Taylor said a "wall of people" began running towards the door after the alert was given.

The children, many still wearing wet bathing suits, were ushered to the adjacent ice arena before the whole building was evacuated and ambulances arrived.


Corruption Fear on New Police Roles

© Google
Sir Norman Bettison expressed concerns that younger chief constables might be influenced by commissioners
One of Britain's most prominent chief constables has warned that the new directly elected Police and Crime Commissioners could be vulnerable to "corruption with a small 'c'".

West Yorkshire chief Sir Norman Bettison, who is a vice-president of the Association of Chief Police Officers, said he fears that those elected could feel obligated to people who helped them win power.

He said he also has concerns about new commissioners undermining operational independence.

In an interview with the Yorkshire Post, Sir Norman accepted that a lot of candidates will stand for election simply because they want to make the world a better place.

But he said: "My fear is that (in other cases) it could be the door that unlocks corruption and anything that does has the potential to destroy public trust in policing. There is potential for some corruption with a small 'c'. What I mean is not the problem of huge frauds and secret banks accounts in Monaco.

Bizarro Earth

Is America a Police State Yet?

police state graphic
© n/a
Like a page out of George Orwell's 1984, the skies of America soon might be filled with the privacy-invasive, Fourth Amendment-ignoring, civilian drones watching us all like we're prisoners needing to be monitored at all times, according to a report from the Associated Press.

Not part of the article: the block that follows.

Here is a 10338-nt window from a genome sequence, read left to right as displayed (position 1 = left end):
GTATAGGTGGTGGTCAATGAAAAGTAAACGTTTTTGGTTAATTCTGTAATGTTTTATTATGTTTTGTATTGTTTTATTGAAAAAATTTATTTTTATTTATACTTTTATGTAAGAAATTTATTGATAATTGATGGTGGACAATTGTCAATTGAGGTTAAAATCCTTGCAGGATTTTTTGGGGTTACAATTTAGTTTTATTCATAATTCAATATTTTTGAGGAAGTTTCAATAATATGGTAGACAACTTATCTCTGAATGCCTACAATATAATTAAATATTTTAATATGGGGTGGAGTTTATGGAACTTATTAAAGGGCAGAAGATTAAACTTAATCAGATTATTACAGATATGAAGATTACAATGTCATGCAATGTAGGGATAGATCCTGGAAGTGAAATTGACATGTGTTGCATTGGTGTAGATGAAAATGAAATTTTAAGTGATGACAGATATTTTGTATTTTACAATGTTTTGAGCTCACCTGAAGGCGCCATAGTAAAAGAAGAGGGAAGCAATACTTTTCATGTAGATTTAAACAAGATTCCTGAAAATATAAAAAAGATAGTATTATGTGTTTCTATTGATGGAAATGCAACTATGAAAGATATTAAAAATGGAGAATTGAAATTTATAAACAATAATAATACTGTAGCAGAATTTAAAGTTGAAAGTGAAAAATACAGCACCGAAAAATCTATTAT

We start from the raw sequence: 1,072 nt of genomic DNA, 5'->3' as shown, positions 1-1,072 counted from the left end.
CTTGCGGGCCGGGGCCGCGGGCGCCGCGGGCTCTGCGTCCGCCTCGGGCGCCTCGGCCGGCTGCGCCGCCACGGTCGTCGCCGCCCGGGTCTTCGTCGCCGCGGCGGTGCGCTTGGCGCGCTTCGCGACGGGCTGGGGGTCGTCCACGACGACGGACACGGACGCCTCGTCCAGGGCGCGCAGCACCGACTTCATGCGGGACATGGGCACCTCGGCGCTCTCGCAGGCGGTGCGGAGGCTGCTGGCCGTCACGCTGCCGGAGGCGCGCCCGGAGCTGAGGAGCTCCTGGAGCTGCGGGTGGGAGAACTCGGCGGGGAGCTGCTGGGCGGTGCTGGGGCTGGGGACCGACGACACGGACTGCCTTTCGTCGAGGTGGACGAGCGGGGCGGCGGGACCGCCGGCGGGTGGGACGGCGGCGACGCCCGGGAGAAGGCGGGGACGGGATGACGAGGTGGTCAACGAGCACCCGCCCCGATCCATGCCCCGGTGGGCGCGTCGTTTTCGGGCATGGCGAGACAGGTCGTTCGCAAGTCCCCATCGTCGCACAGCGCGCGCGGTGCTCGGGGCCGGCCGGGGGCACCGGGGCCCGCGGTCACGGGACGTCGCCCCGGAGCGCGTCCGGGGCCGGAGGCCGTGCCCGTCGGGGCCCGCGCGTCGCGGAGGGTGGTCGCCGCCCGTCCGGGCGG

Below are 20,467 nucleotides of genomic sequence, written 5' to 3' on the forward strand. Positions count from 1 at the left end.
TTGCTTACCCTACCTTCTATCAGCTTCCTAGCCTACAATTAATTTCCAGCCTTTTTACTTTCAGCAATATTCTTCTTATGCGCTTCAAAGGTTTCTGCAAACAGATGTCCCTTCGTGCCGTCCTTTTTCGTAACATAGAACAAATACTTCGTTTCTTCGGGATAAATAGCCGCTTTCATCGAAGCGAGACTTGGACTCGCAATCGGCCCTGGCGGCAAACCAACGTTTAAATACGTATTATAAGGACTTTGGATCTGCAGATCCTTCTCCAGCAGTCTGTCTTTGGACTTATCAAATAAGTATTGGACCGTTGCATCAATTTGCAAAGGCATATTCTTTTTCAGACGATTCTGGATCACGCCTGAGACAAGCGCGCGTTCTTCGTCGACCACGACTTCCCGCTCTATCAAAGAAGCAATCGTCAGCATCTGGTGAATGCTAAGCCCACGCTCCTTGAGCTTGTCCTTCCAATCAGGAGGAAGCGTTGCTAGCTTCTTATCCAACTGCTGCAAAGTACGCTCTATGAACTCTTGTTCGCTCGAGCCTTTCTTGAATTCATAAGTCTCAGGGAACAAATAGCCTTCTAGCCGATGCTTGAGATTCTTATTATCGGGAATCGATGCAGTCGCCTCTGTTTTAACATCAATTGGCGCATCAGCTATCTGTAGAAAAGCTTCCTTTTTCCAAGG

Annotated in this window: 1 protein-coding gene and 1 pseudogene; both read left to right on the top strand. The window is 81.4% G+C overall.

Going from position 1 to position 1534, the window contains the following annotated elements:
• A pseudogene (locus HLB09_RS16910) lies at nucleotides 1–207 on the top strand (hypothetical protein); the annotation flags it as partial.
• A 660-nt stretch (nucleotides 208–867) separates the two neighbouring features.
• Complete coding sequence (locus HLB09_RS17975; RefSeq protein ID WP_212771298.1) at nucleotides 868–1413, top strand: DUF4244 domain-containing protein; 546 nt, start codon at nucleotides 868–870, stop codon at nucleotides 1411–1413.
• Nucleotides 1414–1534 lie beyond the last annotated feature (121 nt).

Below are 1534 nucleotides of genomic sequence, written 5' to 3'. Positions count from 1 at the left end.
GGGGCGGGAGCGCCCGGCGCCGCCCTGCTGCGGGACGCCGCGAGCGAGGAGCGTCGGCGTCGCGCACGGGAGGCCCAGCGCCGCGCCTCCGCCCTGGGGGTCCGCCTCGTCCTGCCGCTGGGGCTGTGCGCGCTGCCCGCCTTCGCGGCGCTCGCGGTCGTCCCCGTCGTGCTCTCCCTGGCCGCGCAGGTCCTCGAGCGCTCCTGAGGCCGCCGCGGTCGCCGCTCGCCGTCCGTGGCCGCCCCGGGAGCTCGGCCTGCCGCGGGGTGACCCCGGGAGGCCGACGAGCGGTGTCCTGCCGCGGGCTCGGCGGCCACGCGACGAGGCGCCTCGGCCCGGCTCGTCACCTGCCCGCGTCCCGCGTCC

The author briefly touches upon the topic of personal privacy and our rights as citizens, all the while covering the topic as if the only concerns anyone should have are those of safe operation among other airborne craft. But no, the real concerns are our rights to privacy as Americans. We let our freedoms slip away inch-by-inch, as if not a drop of blood was ever shed for any of them.

These drones range in size from the 116-foot-wingspan "Global Hawk" down to the "Whirly Bird," as small as a maple leaf seed -- "equipped with imaging sensors." While these devices can have many productive, beneficial uses for farmers and businesses, the great majority of the demand is for use by law enforcement. And remember, here in the new America -- you're guilty and not allowed to prove yourself innocent.


Wikileaks: Global Intelligence Files Released

© Wikileaks
On Monday February 27th, 2012, WikiLeaks began publishing The Global Intelligence Files, over five million e-mails from the Texas headquartered "global intelligence" company Stratfor. The e-mails date between July 2004 and late December 2011. They reveal the inner workings of a company that fronts as an intelligence publisher, but provides confidential intelligence services to large corporations, such as Bhopal's Dow Chemical Co., Lockheed Martin, Northrop Grumman, Raytheon and government agencies, including the US Department of Homeland Security, the US Marines and the US Defense Intelligence Agency. The emails show Stratfor's web of informers, pay-off structure, payment laundering techniques and psychological methods.

Monkey Wrench

Monsanto's Minions Attack California's Right to Know About GMOs

© organicconsumers.org